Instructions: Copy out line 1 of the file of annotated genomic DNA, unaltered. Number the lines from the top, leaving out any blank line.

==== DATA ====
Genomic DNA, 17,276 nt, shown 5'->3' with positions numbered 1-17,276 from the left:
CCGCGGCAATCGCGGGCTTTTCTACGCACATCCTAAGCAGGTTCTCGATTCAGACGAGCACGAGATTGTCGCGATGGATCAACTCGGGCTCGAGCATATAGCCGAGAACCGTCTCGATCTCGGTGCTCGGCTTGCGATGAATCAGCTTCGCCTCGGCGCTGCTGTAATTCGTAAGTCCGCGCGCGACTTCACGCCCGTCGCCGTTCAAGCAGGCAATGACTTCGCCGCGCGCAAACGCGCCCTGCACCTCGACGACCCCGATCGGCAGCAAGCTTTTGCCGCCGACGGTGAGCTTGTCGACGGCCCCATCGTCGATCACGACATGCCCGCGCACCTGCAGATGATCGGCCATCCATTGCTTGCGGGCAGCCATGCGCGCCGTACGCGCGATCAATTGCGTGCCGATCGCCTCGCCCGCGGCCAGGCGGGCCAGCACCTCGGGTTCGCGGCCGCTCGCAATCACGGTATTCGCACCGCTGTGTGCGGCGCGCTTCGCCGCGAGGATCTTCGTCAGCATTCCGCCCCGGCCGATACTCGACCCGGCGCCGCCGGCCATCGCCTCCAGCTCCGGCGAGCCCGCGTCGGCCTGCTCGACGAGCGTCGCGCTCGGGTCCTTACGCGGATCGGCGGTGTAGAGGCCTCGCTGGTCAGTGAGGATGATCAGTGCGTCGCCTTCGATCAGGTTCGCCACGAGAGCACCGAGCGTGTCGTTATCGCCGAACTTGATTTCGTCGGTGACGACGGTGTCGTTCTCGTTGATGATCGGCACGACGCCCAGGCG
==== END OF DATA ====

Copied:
Genomic DNA, 17,276 nt, shown 5'->3' with positions numbered 1-17,276 from the left: